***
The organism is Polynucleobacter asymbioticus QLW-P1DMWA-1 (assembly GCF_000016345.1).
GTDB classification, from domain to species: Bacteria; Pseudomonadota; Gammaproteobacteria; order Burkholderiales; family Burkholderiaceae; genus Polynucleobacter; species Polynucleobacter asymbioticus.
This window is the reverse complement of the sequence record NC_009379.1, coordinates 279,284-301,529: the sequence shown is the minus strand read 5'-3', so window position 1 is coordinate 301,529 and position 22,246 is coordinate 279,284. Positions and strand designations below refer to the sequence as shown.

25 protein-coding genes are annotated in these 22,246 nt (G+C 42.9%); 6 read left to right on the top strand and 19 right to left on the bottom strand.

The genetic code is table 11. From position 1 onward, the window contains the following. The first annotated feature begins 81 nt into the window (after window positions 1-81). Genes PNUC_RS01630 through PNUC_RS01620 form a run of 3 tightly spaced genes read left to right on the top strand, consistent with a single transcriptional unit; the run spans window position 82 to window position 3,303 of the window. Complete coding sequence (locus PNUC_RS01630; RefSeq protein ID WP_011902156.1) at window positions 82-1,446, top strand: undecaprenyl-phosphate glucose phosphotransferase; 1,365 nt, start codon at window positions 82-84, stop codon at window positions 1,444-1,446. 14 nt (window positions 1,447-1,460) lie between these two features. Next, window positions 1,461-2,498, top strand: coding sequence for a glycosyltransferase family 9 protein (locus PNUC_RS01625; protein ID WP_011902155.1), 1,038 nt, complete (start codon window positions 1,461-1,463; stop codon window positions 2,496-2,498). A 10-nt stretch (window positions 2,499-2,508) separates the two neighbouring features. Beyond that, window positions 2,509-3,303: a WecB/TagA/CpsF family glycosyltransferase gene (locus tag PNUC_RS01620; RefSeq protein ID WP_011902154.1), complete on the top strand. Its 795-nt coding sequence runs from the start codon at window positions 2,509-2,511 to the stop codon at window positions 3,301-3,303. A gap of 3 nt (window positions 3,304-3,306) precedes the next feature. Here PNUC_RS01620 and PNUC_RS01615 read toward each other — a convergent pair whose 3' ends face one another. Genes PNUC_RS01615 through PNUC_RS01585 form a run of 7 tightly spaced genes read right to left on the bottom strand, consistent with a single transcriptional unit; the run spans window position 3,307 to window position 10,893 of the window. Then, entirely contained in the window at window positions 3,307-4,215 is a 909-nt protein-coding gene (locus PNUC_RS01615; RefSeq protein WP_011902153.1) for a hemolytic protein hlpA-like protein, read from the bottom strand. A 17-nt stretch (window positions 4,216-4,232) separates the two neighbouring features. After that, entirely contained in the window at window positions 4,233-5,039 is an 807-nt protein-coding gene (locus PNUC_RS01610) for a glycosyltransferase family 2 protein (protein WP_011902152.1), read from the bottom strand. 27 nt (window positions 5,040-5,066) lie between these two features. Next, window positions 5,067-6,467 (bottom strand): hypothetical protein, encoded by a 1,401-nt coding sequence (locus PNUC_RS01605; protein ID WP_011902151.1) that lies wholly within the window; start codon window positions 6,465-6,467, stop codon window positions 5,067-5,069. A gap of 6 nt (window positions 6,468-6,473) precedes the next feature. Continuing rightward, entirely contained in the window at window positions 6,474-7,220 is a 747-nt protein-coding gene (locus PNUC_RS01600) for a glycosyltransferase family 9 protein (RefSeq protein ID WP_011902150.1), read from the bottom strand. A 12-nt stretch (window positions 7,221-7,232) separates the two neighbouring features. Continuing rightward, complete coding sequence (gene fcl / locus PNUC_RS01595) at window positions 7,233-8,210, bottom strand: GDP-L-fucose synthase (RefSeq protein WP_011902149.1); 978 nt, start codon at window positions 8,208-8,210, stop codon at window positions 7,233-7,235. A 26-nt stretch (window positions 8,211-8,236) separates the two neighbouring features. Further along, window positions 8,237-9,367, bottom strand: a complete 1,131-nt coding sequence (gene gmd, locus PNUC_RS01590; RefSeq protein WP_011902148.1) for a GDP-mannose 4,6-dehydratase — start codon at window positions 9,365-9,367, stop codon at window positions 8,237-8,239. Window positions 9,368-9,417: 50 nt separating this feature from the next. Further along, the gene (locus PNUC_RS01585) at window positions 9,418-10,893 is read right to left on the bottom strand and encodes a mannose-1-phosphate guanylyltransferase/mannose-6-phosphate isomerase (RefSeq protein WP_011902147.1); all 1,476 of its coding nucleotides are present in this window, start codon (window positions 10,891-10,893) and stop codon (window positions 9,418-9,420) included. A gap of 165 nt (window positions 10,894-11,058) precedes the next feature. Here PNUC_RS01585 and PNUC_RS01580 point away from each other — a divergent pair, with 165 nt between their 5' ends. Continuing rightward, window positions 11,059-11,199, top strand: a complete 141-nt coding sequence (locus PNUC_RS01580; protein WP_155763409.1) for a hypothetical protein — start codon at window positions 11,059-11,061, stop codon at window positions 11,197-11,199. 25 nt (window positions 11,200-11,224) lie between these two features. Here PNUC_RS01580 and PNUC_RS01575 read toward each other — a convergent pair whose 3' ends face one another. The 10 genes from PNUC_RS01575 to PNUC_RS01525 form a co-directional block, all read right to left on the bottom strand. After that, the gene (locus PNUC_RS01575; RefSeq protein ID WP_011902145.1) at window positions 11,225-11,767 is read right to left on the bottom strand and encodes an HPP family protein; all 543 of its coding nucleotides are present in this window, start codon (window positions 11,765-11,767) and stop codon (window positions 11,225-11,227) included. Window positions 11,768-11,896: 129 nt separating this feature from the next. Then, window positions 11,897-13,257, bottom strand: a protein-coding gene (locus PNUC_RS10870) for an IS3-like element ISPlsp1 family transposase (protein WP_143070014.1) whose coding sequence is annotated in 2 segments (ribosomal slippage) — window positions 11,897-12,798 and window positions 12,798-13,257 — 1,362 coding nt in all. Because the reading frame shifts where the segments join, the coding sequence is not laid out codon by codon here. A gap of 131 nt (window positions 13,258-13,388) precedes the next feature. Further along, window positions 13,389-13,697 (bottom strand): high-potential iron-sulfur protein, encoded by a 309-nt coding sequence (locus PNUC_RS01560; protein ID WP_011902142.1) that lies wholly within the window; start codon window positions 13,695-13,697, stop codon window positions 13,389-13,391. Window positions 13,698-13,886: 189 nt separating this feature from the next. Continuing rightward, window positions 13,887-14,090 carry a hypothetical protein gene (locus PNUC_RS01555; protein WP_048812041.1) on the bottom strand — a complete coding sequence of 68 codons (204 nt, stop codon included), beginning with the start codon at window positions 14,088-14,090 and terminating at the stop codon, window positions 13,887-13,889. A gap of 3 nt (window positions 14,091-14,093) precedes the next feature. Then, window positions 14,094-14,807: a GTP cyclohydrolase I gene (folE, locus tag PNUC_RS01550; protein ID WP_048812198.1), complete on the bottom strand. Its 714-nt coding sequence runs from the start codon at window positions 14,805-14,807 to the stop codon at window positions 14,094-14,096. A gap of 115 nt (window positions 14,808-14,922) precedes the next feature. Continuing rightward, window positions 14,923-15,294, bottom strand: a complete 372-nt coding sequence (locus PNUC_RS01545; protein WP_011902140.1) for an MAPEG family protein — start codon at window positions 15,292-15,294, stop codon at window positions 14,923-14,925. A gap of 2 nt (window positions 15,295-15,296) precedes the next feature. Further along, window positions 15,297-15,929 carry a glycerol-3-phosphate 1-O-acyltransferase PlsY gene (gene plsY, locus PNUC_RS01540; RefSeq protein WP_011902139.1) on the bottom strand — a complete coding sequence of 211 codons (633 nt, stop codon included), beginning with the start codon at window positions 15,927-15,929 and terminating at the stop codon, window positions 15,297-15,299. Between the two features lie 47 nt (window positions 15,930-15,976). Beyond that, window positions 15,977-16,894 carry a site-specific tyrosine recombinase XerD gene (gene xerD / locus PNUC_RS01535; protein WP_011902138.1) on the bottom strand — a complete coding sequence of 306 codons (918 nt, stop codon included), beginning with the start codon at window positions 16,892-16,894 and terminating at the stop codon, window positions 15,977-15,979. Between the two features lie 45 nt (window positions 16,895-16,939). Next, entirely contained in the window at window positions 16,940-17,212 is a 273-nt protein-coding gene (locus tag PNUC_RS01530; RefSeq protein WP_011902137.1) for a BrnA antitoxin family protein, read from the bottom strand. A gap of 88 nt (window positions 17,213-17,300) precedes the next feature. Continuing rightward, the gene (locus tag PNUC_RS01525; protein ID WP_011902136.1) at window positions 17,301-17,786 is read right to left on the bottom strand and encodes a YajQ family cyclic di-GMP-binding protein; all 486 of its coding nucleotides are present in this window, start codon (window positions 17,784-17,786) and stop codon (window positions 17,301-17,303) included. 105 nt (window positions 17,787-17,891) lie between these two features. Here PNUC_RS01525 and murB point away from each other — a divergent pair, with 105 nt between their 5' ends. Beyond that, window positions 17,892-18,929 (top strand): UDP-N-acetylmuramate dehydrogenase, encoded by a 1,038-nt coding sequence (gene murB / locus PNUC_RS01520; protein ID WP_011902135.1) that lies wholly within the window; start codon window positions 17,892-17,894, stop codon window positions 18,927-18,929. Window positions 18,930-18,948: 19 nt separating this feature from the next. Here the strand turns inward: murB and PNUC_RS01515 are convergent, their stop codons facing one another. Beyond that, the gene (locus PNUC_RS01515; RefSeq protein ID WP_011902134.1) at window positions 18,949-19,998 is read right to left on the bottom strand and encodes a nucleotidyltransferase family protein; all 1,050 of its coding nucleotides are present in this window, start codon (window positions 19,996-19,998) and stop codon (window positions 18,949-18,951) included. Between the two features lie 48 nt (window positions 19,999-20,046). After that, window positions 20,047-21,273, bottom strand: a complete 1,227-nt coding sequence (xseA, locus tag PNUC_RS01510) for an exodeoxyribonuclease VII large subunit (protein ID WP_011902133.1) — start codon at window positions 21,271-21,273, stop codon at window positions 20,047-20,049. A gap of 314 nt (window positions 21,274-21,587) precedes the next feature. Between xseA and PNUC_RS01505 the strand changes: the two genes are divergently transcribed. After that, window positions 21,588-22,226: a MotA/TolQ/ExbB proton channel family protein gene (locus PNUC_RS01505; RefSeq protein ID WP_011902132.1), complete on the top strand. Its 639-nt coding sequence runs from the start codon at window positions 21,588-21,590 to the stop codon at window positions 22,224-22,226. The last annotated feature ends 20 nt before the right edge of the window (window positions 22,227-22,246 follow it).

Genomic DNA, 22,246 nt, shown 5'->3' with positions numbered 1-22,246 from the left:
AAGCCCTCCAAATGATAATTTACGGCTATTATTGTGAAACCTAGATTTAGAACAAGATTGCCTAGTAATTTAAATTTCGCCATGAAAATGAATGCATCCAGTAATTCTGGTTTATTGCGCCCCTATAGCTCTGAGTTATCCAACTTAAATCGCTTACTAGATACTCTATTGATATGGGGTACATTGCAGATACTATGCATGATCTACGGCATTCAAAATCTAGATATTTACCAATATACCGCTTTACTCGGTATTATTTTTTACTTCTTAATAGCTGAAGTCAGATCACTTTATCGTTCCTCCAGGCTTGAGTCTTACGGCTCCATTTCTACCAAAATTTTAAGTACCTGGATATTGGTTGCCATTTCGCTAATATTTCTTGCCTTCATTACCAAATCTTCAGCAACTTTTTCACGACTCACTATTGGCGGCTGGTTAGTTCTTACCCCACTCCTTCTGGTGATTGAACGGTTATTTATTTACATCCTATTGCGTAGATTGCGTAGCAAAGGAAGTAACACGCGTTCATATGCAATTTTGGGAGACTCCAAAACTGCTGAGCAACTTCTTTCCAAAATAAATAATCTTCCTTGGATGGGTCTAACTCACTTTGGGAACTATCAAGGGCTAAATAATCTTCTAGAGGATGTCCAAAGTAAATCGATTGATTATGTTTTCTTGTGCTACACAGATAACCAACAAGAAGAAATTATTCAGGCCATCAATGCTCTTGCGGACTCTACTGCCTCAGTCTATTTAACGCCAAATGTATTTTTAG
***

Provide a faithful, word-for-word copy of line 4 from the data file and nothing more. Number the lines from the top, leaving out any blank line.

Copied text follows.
25 protein-coding genes are annotated in these 22,246 nt (G+C 42.9%); 6 read left to right on the top strand and 19 right to left on the bottom strand.